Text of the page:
They drew a lot of attention from people, but whenever someone would approach us, they’d get all ruffled and start quacking aggressively.  They’d run in circles around my feet.  No one else could pick them up.   

They really didn’t have time for anyone except me and each other.


I can’t say that they were particularly “loving” pets.  I couldn’t cuddle with them or sit with them in my lap.  They couldn’t sleep with me or even come inside the house, once they were grown.  But they were extremely loyal and I couldn’t get enough of them.

For my Mom and Dad, it was another story.  As the ducks became adults, they became messy and smelly.  Lots of poop everywhere.  My parents didn’t like that.  Plus, they were loud.  Their cute peeps became annoying quacks and honks.  They considered themselves the “bosses” of me and of the yard in general.  They were surprisingly territorial.  Most strangely—it was as if they “knew” somehow they belonged to me, and as my pets, they acted “entitled” or something.  It was weird.

I didn’t have them long…maybe a year.  It got to a point where it was impractical to keep them.  We didn’t live on a farm.  We lived in the suburbs of Cincinnati.

So my parents finally convinced me that my ducks would be happier at the city lake with the other ducks.  I didn’t want that, of course, but I was only 11, so I didn’t have much say.

I can remember the evening we took them to the lake and let them go.  They very quickly merged in with a whole group of other domestic ducks, making them impossible to identify by sight.


That night, I tossed and turned and cried and cried and cried.  It was horrible.

I went back to the lake almost every day for a month, hoping to see them.  And I did a couple of times.  They actually broke from the crowd of other ducks and proceeded to follow me when I showed up!

But the day finally came when I showed up and they weren’t there.  Or they simply decided not to follow me anymore.  I eventually stopped going and never saw them again.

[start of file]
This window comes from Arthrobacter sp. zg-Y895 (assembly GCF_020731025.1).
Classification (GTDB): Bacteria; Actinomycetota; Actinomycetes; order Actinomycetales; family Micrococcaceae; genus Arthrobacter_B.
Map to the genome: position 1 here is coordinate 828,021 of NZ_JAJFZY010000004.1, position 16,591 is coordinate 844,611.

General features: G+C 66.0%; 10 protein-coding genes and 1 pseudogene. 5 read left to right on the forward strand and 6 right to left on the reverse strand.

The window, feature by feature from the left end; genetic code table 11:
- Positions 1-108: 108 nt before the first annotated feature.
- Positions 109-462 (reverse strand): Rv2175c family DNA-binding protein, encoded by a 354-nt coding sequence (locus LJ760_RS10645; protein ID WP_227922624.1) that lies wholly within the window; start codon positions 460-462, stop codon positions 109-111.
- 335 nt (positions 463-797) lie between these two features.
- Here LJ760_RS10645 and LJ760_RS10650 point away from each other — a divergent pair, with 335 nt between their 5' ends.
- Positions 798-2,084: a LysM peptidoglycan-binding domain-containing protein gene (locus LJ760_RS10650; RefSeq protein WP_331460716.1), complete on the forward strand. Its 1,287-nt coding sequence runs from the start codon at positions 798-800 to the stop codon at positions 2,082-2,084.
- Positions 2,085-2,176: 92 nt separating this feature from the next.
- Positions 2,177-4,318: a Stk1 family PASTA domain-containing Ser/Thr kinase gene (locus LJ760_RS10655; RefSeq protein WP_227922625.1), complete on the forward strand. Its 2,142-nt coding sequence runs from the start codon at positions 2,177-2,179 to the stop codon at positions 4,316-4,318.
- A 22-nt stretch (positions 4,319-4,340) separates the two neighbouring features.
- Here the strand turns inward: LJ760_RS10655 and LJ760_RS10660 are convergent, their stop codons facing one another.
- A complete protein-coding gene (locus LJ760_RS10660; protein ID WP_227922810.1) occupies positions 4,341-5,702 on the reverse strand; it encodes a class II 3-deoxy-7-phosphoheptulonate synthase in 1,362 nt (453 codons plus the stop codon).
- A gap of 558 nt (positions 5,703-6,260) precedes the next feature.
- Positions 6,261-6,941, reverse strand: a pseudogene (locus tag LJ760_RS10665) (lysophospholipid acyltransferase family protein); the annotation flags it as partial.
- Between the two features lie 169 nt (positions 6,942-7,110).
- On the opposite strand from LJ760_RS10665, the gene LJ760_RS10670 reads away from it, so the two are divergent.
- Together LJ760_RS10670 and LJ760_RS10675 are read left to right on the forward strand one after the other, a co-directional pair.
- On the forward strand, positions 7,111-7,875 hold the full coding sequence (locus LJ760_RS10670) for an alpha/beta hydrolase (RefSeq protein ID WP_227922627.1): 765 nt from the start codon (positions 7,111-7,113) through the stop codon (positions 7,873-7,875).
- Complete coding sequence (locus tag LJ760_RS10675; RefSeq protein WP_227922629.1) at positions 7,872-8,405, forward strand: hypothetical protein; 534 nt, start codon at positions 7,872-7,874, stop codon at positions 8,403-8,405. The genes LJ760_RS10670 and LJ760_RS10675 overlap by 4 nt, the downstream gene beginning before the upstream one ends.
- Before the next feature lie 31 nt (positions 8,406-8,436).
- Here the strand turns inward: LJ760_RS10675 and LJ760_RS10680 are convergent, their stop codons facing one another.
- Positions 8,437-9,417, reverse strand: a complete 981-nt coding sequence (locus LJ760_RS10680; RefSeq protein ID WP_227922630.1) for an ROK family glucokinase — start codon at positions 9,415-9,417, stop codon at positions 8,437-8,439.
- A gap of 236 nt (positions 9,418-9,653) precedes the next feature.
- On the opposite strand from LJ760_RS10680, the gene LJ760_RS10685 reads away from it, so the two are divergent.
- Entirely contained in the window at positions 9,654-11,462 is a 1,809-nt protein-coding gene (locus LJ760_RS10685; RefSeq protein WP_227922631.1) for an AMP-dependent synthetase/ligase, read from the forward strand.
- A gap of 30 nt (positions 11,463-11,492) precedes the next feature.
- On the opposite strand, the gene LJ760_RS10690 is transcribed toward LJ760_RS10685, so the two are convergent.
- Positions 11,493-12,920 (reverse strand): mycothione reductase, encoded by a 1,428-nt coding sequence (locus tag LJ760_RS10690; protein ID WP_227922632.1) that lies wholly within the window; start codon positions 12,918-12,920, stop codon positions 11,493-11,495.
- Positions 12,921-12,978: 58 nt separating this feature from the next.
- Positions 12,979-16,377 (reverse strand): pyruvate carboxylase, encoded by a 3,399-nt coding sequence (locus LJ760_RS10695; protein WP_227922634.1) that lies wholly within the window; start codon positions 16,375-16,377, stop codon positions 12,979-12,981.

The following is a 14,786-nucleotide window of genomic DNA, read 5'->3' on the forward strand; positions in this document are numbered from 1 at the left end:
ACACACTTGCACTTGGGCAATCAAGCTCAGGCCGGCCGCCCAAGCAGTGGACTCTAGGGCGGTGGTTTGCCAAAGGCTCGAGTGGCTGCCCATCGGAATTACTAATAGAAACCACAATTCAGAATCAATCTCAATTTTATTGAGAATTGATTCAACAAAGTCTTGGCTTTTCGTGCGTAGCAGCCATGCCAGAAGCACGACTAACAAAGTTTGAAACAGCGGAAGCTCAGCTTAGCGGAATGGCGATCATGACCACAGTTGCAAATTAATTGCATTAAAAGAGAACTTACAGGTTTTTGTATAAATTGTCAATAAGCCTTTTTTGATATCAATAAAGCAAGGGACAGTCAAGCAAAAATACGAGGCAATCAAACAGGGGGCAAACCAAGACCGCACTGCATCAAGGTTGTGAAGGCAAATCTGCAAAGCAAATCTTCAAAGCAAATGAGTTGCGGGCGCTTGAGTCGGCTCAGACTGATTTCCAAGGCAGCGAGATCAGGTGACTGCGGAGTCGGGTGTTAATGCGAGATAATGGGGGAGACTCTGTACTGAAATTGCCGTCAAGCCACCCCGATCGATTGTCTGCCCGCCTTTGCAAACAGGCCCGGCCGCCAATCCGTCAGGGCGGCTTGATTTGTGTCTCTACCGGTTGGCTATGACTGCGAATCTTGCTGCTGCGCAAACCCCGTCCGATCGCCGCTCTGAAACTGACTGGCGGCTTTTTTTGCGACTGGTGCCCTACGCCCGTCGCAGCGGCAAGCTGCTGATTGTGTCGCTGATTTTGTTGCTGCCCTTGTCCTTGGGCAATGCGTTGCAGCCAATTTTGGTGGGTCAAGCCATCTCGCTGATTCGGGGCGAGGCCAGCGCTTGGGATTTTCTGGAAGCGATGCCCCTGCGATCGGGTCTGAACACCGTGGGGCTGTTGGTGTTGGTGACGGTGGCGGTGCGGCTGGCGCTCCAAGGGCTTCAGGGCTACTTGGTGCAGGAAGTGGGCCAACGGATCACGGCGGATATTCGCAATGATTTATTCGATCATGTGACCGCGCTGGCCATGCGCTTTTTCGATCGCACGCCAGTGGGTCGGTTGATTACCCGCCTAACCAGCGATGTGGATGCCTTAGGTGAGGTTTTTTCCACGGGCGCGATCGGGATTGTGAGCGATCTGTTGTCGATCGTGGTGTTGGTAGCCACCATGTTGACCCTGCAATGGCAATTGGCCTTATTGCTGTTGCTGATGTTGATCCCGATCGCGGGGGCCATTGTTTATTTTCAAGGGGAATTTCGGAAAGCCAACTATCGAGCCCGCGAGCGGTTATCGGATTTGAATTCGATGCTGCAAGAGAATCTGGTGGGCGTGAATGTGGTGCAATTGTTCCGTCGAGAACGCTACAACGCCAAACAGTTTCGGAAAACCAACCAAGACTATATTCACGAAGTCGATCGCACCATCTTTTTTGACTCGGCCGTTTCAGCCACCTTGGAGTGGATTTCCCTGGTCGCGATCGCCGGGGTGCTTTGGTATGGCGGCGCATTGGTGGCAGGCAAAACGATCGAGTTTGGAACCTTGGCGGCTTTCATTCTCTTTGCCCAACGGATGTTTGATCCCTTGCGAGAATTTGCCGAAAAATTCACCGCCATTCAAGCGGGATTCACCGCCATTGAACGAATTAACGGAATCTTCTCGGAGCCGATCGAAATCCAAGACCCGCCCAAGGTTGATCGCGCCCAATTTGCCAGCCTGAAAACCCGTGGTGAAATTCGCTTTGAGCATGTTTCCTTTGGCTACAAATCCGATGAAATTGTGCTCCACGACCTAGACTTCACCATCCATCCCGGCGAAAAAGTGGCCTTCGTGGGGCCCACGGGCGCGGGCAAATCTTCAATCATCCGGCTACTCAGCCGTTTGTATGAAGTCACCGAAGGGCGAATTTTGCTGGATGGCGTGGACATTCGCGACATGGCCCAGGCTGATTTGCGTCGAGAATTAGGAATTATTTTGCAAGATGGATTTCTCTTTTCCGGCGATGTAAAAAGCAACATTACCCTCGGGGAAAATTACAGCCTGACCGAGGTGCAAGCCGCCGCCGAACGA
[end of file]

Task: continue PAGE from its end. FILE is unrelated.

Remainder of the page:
I still remember them, though.  Two of my favorite pets ever."


*sniff sniff*  This is Laura here again.  You know, I got inspired to have a rescued baby waterfowl character in this book after I found an abandoned Canadian gosling in the road last year. We brought her home and named her Grape, but soon had to deliver her to the wildlife rehabilitation center.  I cried like crazy, and I'd only known her a few days.  Here she is:

Oh, and one more thing-- if you're in the Fort Collins area, please come by and see me (and wonderful writer friends Laura Pritchett and Kayre Cattrell at the Old Town Book Fair on July 12!  Here are details:

Saturday July 12, 1:00-2:00 pm, Local Author Tent, Old Town Book Fair, 

Old Town Square, Fort Collins, CO

Ask a Writer – or Three!
Have questions about the writing process, finishing your novel, or finding an agent? Or perhaps you'd rather talk about plot, character, pacing, or setting. Whatever the questions, three acclaimed Fort Collins authors will do their best to answer them while chatting about writing and the writing life.
Free and open to everyone!

(See here for details and the full line-up of Book Fair activities.) 


P.S. Besides, Baby Goose Grape, the other waterfowl in the photos here were randomly found through an online image search... I didn't have any pics of Ron's actual ducklings, but you can only imagine their cuteness.